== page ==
Editors' PicksFeaturedInsightsMarketingMediaPeople

The Annual 2020: The year in review

Coronavirus dominated the advertising and communications industry as much as any other sector in 2020. Many changes brought about by the pandemic are here to stay, writes Austyn Allison.

On the whole, 2020 was an annus horribilis, an absolute stinker of a year. It may not have killed off as many of our favourite celebrities as 2019 did, but – from the coronavirus pandemic to police brutality to Trump’s destructive megalomania reaching new heights – it plumbed new depths for global crappiness.

It also brought about a lot of change. Much of it was bad. Some of it was good. Some of it is still to be decided. ‘The new normal’ is a catchphrase that has haunted the lips of marketers since long before Covid-19 emerged. But it’s taken on a whole new meaning. In the past 12 months we have changed the way we live, the way we work, the way we interact and more.

When all this is ‘over’, whatever that means, more will return to the way it was than some of us would like or expect. But lots will stay changed.

All the talk about remote working, flexible offices and virtual meetings will no longer be hypothetical, but is now a real issue that needs to be addressed, tackled, negotiated, discussed and actioned. There will never be consensus, of course, and already we see the frogmarch-back-to-the-office factions lining up against the digital-nomad-daydream factions. But now the conversation about work-from-home is based on experience not hypothesis.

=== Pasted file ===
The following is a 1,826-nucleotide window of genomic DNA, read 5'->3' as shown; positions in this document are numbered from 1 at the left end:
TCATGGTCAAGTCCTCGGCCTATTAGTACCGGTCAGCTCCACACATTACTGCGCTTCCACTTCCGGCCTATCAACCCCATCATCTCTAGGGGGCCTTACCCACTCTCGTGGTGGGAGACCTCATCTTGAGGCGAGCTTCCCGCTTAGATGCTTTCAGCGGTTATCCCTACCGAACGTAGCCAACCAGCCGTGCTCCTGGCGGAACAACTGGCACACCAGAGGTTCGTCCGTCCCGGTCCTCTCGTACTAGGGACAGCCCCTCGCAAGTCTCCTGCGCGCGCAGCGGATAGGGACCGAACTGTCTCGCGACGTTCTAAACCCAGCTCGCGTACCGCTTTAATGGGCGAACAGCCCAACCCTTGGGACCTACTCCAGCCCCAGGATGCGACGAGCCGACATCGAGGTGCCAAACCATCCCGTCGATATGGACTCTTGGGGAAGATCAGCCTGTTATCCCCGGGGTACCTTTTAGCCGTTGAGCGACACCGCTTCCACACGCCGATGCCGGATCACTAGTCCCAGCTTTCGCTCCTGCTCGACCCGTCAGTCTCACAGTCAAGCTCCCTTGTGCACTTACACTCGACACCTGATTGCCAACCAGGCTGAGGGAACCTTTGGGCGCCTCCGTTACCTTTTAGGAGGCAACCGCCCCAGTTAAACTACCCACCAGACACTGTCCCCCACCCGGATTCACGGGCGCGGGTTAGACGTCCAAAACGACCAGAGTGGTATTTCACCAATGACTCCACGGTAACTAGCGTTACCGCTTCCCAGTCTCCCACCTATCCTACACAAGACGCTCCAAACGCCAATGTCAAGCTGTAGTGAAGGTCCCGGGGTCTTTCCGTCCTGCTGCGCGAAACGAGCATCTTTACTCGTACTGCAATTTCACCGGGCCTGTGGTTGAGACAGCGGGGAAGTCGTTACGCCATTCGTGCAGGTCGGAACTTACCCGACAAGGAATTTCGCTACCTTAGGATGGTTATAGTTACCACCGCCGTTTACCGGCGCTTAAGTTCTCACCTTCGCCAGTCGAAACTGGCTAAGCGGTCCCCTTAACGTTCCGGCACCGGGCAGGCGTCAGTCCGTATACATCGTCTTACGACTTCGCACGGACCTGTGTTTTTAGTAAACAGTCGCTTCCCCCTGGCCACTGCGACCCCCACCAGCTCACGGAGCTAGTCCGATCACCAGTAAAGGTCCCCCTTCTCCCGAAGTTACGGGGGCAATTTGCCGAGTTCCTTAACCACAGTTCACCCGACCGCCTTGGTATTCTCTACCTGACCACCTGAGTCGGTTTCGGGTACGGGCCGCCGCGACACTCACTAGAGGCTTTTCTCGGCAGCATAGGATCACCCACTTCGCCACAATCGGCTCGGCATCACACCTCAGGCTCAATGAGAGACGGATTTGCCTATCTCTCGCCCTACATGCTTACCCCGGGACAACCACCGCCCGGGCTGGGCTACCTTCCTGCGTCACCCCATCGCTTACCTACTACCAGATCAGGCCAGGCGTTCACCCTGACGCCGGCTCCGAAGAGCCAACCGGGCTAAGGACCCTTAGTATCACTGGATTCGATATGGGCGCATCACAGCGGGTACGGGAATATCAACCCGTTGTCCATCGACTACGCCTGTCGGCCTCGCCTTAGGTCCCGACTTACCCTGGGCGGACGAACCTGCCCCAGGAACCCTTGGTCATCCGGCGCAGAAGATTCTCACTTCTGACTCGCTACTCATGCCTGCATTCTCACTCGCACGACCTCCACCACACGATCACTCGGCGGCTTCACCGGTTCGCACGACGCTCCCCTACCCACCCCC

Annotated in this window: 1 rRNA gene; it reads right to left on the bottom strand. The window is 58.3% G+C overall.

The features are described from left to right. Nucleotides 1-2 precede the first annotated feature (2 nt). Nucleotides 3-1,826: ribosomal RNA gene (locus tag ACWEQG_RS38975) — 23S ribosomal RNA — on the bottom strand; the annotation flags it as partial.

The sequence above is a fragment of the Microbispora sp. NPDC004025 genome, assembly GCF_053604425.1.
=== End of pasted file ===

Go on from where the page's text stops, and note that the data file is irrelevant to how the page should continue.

We’ve been reading for a few years about how millennials and Generation Z are prepared to change jobs in return for reduced pay but the option to work remotely, particularly in those data- and tech-led professions where it’s a jobseeker’s market. But now the rest of us can join in. While we have already seen a return to the office in the Middle East, it’s generally under more relaxed terms than the nine-to-five (plus-plus) that those of us who can carry our work around on laptops were used to before.

Covid-19 has pushed digital transformation at all levels. The way we work, communicate and live has become more digital. Just look at how we now scan QR codes to call up the menu in restaurants.

Messaging has evolved over the year, always against the backdrop of the coronavirus, and even when marketers haven’t mentioned the health crisis. Although there will always be some brands who are seen to capitalise on a catastrophe, by and large the lack of opportunism was reassuring. Instead, we saw a lot of empathetic messaging, positive and inclusive cheerleading and moral support.